Up to 15 million Americans, including 6 million kids, are at risk of losing Medicaid coverage once the public health emergency ends. State and federal officials are scrambling to prepare.
Each morning when Christina Preston enters the West Community Opportunity Center that serves Ohio’s Franklin County, she knows she and her staff are going to be flooded with calls and applications from people in desperate need of help.
Their despair could become even more acute next month as the national public health emergency comes to an end. That could lead to millions of people losing access to Medicaid and other benefits.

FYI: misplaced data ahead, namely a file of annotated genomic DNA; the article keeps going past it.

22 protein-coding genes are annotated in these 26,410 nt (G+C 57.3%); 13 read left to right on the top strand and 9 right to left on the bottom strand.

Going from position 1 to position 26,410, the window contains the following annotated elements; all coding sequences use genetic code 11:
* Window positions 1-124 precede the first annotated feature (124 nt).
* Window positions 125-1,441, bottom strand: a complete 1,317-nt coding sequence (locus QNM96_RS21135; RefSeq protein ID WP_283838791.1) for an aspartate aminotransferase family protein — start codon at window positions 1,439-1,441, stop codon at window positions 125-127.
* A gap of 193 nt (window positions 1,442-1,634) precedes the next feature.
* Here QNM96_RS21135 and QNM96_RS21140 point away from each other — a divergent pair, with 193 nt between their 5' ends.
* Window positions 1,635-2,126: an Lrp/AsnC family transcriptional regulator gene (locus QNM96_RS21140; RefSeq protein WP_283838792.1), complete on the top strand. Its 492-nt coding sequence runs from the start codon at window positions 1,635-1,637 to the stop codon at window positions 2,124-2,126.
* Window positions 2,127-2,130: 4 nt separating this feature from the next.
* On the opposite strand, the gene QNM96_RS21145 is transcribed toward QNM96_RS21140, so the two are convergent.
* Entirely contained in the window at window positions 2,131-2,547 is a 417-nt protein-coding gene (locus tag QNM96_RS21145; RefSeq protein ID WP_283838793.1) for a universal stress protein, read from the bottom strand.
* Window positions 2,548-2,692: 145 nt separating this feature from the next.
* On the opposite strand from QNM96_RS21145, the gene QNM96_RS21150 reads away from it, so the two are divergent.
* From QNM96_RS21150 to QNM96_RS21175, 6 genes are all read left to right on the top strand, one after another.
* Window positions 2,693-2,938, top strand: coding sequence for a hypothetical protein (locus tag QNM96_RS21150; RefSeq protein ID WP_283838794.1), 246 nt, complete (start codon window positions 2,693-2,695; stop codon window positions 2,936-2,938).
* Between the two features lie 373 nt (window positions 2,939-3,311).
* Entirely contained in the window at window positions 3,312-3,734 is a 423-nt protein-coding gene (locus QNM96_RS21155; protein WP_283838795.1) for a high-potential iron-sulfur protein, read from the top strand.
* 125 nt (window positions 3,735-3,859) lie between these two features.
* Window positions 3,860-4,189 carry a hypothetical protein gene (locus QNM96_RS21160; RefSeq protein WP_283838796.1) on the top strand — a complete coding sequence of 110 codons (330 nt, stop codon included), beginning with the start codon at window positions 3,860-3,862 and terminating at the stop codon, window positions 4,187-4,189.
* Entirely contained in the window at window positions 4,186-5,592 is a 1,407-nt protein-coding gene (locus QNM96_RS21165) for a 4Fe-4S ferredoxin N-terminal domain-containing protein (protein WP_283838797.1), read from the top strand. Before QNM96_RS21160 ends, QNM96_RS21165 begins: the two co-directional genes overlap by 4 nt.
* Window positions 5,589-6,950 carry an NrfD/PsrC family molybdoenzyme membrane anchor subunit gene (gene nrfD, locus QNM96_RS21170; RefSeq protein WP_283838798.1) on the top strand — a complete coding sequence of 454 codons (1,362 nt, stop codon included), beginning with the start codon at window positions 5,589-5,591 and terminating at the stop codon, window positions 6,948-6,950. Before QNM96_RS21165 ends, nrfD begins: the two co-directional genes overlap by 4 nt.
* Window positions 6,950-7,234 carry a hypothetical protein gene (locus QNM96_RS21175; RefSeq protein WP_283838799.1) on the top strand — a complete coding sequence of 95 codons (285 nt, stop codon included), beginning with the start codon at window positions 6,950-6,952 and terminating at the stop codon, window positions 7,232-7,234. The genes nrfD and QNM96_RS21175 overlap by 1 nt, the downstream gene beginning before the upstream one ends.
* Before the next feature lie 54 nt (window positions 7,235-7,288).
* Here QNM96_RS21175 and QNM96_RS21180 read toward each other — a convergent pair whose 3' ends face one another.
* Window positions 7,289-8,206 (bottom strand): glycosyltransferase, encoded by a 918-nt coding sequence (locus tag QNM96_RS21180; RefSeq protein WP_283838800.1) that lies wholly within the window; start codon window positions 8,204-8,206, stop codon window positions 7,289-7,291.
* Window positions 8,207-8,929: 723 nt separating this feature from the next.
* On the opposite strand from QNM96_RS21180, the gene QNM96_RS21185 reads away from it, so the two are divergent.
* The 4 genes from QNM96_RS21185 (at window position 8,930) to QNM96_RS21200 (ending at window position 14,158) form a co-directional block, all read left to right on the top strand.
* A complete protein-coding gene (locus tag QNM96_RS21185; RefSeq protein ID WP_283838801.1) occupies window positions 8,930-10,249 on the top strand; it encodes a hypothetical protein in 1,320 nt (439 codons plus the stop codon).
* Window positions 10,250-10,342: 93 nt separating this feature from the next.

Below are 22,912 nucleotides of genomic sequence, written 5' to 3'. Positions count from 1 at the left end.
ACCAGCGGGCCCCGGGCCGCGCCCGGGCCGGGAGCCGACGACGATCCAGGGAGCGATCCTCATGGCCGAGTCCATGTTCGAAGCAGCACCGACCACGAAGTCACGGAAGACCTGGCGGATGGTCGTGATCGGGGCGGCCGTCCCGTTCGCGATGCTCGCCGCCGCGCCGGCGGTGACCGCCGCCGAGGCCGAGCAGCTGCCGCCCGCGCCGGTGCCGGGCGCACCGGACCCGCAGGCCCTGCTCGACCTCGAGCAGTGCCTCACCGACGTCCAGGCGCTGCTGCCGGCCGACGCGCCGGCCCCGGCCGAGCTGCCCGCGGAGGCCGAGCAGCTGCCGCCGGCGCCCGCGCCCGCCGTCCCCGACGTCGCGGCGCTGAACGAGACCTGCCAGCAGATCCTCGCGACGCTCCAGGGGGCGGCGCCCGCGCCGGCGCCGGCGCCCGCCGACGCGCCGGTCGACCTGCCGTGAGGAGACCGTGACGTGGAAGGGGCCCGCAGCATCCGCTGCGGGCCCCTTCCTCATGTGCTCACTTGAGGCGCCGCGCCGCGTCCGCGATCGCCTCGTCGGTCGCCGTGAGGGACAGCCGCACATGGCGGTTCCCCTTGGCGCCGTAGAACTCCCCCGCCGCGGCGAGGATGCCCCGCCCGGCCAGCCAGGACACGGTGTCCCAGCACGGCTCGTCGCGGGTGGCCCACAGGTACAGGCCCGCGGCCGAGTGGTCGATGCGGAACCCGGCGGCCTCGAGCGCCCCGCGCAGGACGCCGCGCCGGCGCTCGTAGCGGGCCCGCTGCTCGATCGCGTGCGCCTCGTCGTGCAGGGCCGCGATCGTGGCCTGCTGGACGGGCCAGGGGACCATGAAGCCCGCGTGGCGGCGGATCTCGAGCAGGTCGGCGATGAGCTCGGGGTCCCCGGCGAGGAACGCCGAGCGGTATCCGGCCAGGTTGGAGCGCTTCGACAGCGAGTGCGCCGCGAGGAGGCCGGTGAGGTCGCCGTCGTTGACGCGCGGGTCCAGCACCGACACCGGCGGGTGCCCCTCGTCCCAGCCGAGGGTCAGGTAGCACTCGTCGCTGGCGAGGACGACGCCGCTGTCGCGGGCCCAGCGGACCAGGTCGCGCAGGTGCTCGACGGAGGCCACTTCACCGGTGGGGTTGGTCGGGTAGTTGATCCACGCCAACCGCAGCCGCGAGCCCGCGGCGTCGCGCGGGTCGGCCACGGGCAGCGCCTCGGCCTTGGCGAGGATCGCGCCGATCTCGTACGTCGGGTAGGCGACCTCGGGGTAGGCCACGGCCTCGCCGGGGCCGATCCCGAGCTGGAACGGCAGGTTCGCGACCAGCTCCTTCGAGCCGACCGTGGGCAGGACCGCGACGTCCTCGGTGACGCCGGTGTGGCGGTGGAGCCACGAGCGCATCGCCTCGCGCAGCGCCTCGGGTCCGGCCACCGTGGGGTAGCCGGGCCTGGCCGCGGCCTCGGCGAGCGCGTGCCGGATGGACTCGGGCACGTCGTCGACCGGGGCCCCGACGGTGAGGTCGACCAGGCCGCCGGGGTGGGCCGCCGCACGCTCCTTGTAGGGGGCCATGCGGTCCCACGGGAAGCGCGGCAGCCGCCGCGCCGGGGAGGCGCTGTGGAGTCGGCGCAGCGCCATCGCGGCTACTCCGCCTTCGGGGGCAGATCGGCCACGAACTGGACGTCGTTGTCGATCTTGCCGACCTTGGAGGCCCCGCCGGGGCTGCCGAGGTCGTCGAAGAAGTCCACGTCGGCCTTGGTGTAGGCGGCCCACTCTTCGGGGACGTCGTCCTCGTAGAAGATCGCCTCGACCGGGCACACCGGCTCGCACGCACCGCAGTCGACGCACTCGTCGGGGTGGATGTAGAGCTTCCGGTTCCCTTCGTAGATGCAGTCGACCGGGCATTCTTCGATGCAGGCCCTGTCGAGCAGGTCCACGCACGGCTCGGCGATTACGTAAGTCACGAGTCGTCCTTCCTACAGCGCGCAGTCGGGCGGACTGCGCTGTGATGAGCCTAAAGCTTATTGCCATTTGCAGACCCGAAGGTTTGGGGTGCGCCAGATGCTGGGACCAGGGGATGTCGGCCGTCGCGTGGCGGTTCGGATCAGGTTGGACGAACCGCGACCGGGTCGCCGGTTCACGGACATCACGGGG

“We’re planning for it as best we can, but the way we’re looking at it right now is triage,” said Preston, director of the local jobs and family services branch in Columbus, Ohio. “I don’t even really want to imagine it right now. It’s going to be huge.”
Across the country, local agencies like Preston’s are preparing for the unraveling of the expanded social safety net created in response to the pandemic — and, most significantly, the end of continuous Medicaid coverage, which expires Jan. 15, at the end of the public health emergency, unless extended by the Biden administration.